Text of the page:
The Supreme Court clarifies the application of SAAMCO when determining the scope of the duty of care owed by professional advisers


In Manchester Building Society v Grant Thornton UK LLP [1],  the Supreme Court has confirmed that the scope of a professional adviser's duty of care will be determined by objective assessment of the purpose for which the advice or information is given.  Damages shall only be recoverable if they arise from fruition of a particular risk for which the professional adviser had assumed responsibility and negligently advised.  The SAAMCO counterfactual test is not a replacement for a proper assessment of the scope of the duty of care.


In 2006, Grant Thornton UK LLP (GT) negligently advised Manchester Building Society (MBS) that it could use hedge accounting to offset the value of its long-term interest rate swaps with the value of lifetime mortgages.  This was intended to allow MBS to avoid balance sheet volatility and increased regulatory capital demands.  In reliance on GT's advice, MBS entered into additional swaps and lifetime mortgages.

When the financial markets collapsed in 2008, the swaps held negative value.  This produced a mismatch between the hedged swaps and the mortgage loan values that was not apparent from MBS' balance sheet.  When GT recognised its error in 2013, MBS was forced to close out the swaps early and restate its accounts.  In doing so, MBS incurred losses of approximately £26.7m.


The Supreme Court objectively assessed the scope of the duty of care assumed by GT with reference to the purpose of its duty (and the advice sought), the risks the duty was supposed to protect MBS from and the extent to which the claimed losses represented realisation of that risk.

In doing so, the Supreme Court:

  • dispensed with the distinction between cases of 'advice' and 'information' introduced by SAAMCO [2].  All matters within this spectrum could be assessed by determining the purpose to be served by the duty of care assumed by the professional adviser; and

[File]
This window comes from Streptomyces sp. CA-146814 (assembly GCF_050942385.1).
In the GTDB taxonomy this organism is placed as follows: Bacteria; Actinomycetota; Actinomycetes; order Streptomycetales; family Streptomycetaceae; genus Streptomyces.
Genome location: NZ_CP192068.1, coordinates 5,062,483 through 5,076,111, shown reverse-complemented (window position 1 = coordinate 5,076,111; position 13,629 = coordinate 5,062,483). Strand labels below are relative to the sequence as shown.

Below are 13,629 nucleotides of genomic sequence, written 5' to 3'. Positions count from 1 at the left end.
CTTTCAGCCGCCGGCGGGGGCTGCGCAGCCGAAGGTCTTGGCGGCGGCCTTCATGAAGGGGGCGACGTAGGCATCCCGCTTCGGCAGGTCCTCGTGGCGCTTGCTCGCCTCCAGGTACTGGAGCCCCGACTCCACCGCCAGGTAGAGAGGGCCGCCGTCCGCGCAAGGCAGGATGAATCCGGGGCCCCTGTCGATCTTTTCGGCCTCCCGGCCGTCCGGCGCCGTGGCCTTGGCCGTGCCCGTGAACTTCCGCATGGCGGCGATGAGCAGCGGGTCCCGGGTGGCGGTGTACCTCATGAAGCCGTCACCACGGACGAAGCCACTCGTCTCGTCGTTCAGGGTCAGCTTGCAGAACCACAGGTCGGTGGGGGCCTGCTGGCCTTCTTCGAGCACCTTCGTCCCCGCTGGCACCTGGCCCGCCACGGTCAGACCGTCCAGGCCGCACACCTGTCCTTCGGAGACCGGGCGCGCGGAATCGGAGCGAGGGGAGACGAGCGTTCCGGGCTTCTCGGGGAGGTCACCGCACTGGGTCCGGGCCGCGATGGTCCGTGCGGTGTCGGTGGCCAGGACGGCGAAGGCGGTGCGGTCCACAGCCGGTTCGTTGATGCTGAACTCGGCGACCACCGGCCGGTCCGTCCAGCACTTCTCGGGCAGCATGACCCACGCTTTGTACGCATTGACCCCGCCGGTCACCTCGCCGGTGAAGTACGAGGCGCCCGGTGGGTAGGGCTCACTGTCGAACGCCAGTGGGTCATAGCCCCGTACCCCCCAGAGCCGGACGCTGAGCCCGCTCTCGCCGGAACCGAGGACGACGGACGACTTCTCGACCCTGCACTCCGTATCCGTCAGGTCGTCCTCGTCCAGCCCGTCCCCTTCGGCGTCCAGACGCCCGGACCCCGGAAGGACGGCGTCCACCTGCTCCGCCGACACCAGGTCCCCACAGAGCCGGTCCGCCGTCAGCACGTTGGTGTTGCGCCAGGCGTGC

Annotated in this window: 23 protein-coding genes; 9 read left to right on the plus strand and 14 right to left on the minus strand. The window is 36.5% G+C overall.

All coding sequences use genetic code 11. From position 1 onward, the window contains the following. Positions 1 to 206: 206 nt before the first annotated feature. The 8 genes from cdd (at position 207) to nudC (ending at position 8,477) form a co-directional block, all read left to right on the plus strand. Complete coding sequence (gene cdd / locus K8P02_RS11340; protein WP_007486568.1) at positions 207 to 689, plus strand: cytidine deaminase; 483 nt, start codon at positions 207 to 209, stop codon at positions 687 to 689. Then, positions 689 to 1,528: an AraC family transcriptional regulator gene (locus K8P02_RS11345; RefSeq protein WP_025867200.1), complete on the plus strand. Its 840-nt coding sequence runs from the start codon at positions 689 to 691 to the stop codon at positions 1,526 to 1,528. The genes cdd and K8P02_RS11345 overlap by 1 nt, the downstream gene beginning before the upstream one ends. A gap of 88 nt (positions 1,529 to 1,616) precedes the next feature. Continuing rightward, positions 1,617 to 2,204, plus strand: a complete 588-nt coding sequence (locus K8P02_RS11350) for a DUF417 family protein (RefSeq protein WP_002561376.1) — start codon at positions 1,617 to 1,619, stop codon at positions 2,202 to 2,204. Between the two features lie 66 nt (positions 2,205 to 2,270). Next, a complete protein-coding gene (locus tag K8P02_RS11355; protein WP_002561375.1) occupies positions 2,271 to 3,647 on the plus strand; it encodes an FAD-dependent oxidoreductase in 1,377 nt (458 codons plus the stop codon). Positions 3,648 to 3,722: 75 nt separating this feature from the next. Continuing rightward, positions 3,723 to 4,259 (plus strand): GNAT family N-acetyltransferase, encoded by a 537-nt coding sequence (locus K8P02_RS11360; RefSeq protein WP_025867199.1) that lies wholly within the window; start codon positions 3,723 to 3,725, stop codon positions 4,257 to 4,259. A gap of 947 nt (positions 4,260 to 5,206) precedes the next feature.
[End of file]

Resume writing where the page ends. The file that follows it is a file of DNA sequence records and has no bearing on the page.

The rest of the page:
• clarified that asking whether a claimant's actions would have resulted in the same loss had the advice given by the professional adviser been correct (the SAAMCO counterfactual test) was a secondary, cross-checking tool that should not replace proper assessment of the scope of the duty of care with reference to its purpose.

GT had appreciated the purpose of its advice was to confirm whether MBS had financial capacity to match swaps and mortgages within regulatory constraints.  However, as a result of GT's negligence, MBS had been exposed to the exact regulatory capital demands that the use of hedge accounting had been intended to avoid.

Overturning the Trial Judge and Court of Appeal decisions, the Supreme Court held that the resulting losses were within the scope of GT's duty of care.  MBS was entitled to recover £13.4m as the difference between MBS' actual financial position and what its financial position would have been had it not entered into any additional swaps as a result of GT's advice, subject to a 50% reduction for MBS' own contributorily negligence.


The Supreme Court's decision clarifies the application of SAAMCO in the determination of the scope of a professional adviser's duty of care and emphasises the significance of purpose in assuming such a duty.

The judgment highlights the importance of companies remaining aware of their exposure to the consequences of taking commercial decisions that are related to, but extend beyond, a professional adviser's remit or where such advice is a single contributing factor to such decisions.

Companies seeking advice from professional advisers should be clear about why they are seeking advice and how the information provided will be utilised in their future business dealings.  Terms of Engagement correspondence provides a reliable resource for adequately reflecting the agreed scope and purpose of any instruction in writing.  These should always be carefully verified on receipt, whether in contemplation of a new relationship or with regard to a repeat appointment, and challenged where necessary.

[1] [2021] UKSC 20

[2] Banque Bruxelles Lambert SA v Eagle Star Insurance Co Ltd; South Australia Asset Management Corporation v York Montague Ltd [1997] AC 191

For our analysis of the Court of Appeal decision in 2020 click here.

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Richard Wise

Richard Wise

Partner, Head of Insurance Disputes
London, UK

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